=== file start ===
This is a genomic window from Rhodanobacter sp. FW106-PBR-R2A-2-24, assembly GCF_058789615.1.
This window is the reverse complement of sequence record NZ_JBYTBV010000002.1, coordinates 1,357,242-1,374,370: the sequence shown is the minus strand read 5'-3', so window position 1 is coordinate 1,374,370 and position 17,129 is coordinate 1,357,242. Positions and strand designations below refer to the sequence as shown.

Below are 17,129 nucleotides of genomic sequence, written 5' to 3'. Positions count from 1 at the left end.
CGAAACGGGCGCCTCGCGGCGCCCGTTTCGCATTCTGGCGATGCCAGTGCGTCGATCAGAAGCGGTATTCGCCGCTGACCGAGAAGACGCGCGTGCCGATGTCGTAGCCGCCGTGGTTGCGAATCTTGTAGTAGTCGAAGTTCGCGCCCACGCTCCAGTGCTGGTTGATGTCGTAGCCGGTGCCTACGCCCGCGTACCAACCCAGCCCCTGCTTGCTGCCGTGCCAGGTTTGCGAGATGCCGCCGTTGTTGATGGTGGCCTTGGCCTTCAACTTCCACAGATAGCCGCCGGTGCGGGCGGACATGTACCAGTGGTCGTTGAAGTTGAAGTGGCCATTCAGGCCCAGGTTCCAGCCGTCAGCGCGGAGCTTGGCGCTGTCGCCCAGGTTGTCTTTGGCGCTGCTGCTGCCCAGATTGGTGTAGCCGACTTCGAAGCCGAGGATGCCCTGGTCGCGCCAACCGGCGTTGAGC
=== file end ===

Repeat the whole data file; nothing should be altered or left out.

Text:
This is a genomic window from Rhodanobacter sp. FW106-PBR-R2A-2-24, assembly GCF_058789615.1.
This window is the reverse complement of sequence record NZ_JBYTBV010000002.1, coordinates 1,357,242-1,374,370: the sequence shown is the minus strand read 5'-3', so window position 1 is coordinate 1,374,370 and position 17,129 is coordinate 1,357,242. Positions and strand designations below refer to the sequence as shown.

Below are 17,129 nucleotides of genomic sequence, written 5' to 3'. Positions count from 1 at the left end.
CGAAACGGGCGCCTCGCGGCGCCCGTTTCGCATTCTGGCGATGCCAGTGCGTCGATCAGAAGCGGTATTCGCCGCTGACCGAGAAGACGCGCGTGCCGATGTCGTAGCCGCCGTGGTTGCGAATCTTGTAGTAGTCGAAGTTCGCGCCCACGCTCCAGTGCTGGTTGATGTCGTAGCCGGTGCCTACGCCCGCGTACCAACCCAGCCCCTGCTTGCTGCCGTGCCAGGTTTGCGAGATGCCGCCGTTGTTGATGGTGGCCTTGGCCTTCAACTTCCACAGATAGCCGCCGGTGCGGGCGGACATGTACCAGTGGTCGTTGAAGTTGAAGTGGCCATTCAGGCCCAGGTTCCAGCCGTCAGCGCGGAGCTTGGCGCTGTCGCCCAGGTTGTCTTTGGCGCTGCTGCTGCCCAGATTGGTGTAGCCGACTTCGAAGCCGAGGATGCCCTGGTCGCGCCAACCGGCGTTGAGC